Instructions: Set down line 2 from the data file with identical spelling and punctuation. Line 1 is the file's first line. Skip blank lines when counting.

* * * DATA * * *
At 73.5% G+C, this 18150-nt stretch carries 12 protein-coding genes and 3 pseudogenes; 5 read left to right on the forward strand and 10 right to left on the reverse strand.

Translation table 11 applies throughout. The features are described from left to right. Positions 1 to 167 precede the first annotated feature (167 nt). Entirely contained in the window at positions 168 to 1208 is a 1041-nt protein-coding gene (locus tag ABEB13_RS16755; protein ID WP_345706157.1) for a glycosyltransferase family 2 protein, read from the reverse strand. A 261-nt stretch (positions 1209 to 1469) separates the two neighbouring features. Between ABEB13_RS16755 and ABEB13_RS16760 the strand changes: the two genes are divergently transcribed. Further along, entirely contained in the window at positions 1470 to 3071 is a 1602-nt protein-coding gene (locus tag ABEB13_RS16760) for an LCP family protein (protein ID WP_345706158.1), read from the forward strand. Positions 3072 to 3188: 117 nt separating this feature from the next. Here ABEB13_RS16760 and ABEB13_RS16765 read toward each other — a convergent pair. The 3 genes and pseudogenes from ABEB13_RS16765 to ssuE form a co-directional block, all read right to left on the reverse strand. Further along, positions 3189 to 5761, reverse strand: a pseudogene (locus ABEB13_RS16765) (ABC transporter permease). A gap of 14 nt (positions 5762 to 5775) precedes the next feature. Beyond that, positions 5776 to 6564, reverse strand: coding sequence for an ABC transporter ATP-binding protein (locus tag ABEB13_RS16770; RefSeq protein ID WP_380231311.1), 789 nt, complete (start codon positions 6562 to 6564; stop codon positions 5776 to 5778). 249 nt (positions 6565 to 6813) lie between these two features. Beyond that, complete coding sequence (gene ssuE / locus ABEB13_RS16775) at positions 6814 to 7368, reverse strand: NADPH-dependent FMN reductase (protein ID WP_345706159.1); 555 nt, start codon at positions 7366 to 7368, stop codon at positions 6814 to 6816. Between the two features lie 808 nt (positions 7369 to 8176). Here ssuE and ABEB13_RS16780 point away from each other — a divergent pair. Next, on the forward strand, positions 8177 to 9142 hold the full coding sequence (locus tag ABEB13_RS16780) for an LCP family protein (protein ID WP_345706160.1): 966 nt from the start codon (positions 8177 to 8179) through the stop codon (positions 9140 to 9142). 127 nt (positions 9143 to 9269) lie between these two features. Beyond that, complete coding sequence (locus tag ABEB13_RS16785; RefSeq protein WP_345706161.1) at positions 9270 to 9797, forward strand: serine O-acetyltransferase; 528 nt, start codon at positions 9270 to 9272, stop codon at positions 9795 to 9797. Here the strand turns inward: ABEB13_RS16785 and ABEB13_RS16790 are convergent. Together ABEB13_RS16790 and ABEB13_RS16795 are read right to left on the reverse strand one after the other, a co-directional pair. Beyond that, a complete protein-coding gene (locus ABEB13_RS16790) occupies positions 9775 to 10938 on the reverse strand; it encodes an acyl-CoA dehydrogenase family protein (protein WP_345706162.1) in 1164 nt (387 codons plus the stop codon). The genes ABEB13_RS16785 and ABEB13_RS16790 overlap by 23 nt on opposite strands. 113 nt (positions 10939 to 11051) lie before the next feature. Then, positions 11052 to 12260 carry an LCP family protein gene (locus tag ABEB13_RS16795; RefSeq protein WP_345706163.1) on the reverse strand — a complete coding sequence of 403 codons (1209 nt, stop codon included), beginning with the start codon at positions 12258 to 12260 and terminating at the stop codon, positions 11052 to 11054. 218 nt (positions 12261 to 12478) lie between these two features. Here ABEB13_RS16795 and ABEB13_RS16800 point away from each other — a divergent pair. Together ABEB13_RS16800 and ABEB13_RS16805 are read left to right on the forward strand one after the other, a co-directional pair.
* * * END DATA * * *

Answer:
Translation table 11 applies throughout. The features are described from left to right. Positions 1 to 167 precede the first annotated feature (167 nt). Entirely contained in the window at positions 168 to 1208 is a 1041-nt protein-coding gene (locus tag ABEB13_RS16755; protein ID WP_345706157.1) for a glycosyltransferase family 2 protein, read from the reverse strand. A 261-nt stretch (positions 1209 to 1469) separates the two neighbouring features. Between ABEB13_RS16755 and ABEB13_RS16760 the strand changes: the two genes are divergently transcribed. Further along, entirely contained in the window at positions 1470 to 3071 is a 1602-nt protein-coding gene (locus tag ABEB13_RS16760) for an LCP family protein (protein ID WP_345706158.1), read from the forward strand. Positions 3072 to 3188: 117 nt separating this feature from the next. Here ABEB13_RS16760 and ABEB13_RS16765 read toward each other — a convergent pair. The 3 genes and pseudogenes from ABEB13_RS16765 to ssuE form a co-directional block, all read right to left on the reverse strand. Further along, positions 3189 to 5761, reverse strand: a pseudogene (locus ABEB13_RS16765) (ABC transporter permease). A gap of 14 nt (positions 5762 to 5775) precedes the next feature. Beyond that, positions 5776 to 6564, reverse strand: coding sequence for an ABC transporter ATP-binding protein (locus tag ABEB13_RS16770; RefSeq protein ID WP_380231311.1), 789 nt, complete (start codon positions 6562 to 6564; stop codon positions 5776 to 5778). 249 nt (positions 6565 to 6813) lie between these two features. Beyond that, complete coding sequence (gene ssuE / locus ABEB13_RS16775) at positions 6814 to 7368, reverse strand: NADPH-dependent FMN reductase (protein ID WP_345706159.1); 555 nt, start codon at positions 7366 to 7368, stop codon at positions 6814 to 6816. Between the two features lie 808 nt (positions 7369 to 8176). Here ssuE and ABEB13_RS16780 point away from each other — a divergent pair. Next, on the forward strand, positions 8177 to 9142 hold the full coding sequence (locus tag ABEB13_RS16780) for an LCP family protein (protein ID WP_345706160.1): 966 nt from the start codon (positions 8177 to 8179) through the stop codon (positions 9140 to 9142). 127 nt (positions 9143 to 9269) lie between these two features. Beyond that, complete coding sequence (locus tag ABEB13_RS16785; RefSeq protein WP_345706161.1) at positions 9270 to 9797, forward strand: serine O-acetyltransferase; 528 nt, start codon at positions 9270 to 9272, stop codon at positions 9795 to 9797. Here the strand turns inward: ABEB13_RS16785 and ABEB13_RS16790 are convergent. Together ABEB13_RS16790 and ABEB13_RS16795 are read right to left on the reverse strand one after the other, a co-directional pair. Beyond that, a complete protein-coding gene (locus ABEB13_RS16790) occupies positions 9775 to 10938 on the reverse strand; it encodes an acyl-CoA dehydrogenase family protein (protein WP_345706162.1) in 1164 nt (387 codons plus the stop codon). The genes ABEB13_RS16785 and ABEB13_RS16790 overlap by 23 nt on opposite strands. 113 nt (positions 10939 to 11051) lie before the next feature. Then, positions 11052 to 12260 carry an LCP family protein gene (locus tag ABEB13_RS16795; RefSeq protein WP_345706163.1) on the reverse strand — a complete coding sequence of 403 codons (1209 nt, stop codon included), beginning with the start codon at positions 12258 to 12260 and terminating at the stop codon, positions 11052 to 11054. 218 nt (positions 12261 to 12478) lie between these two features. Here ABEB13_RS16795 and ABEB13_RS16800 point away from each other — a divergent pair. Together ABEB13_RS16800 and ABEB13_RS16805 are read left to right on the forward strand one after the other, a co-directional pair.